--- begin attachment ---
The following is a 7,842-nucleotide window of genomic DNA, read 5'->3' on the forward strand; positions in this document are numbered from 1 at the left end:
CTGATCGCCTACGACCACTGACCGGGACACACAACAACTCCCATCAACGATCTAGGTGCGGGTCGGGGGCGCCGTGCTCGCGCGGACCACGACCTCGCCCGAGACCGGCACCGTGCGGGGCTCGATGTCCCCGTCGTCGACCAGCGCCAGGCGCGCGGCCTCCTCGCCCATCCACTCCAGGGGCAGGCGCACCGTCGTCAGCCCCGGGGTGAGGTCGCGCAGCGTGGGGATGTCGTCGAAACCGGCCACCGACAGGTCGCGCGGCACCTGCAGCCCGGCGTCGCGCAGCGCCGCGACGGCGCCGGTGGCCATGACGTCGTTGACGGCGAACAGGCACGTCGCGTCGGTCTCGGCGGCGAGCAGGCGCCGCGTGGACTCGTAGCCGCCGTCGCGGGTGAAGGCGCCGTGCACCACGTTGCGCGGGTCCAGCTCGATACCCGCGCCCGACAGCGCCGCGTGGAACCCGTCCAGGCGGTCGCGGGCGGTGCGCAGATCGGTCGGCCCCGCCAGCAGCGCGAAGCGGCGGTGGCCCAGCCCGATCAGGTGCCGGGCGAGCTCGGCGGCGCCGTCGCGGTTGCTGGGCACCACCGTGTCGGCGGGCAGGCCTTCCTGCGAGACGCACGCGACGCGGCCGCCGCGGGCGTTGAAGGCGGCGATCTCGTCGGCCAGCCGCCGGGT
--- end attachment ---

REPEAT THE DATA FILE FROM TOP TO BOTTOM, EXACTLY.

The following is a 7,842-nucleotide window of genomic DNA, read 5'->3' on the forward strand; positions in this document are numbered from 1 at the left end:
CTGATCGCCTACGACCACTGACCGGGACACACAACAACTCCCATCAACGATCTAGGTGCGGGTCGGGGGCGCCGTGCTCGCGCGGACCACGACCTCGCCCGAGACCGGCACCGTGCGGGGCTCGATGTCCCCGTCGTCGACCAGCGCCAGGCGCGCGGCCTCCTCGCCCATCCACTCCAGGGGCAGGCGCACCGTCGTCAGCCCCGGGGTGAGGTCGCGCAGCGTGGGGATGTCGTCGAAACCGGCCACCGACAGGTCGCGCGGCACCTGCAGCCCGGCGTCGCGCAGCGCCGCGACGGCGCCGGTGGCCATGACGTCGTTGACGGCGAACAGGCACGTCGCGTCGGTCTCGGCGGCGAGCAGGCGCCGCGTGGACTCGTAGCCGCCGTCGCGGGTGAAGGCGCCGTGCACCACGTTGCGCGGGTCCAGCTCGATACCCGCGCCCGACAGCGCCGCGTGGAACCCGTCCAGGCGGTCGCGGGCGGTGCGCAGATCGGTCGGCCCCGCCAGCAGCGCGAAGCGGCGGTGGCCCAGCCCGATCAGGTGCCGGGCGAGCTCGGCGGCGCCGTCGCGGTTGCTGGGCACCACCGTGTCGGCGGGCAGGCCTTCCTGCGAGACGCACGCGACGCGGCCGCCGCGGGCGTTGAAGGCGGCGATCTCGTCGGCCAGCCGCCGGGT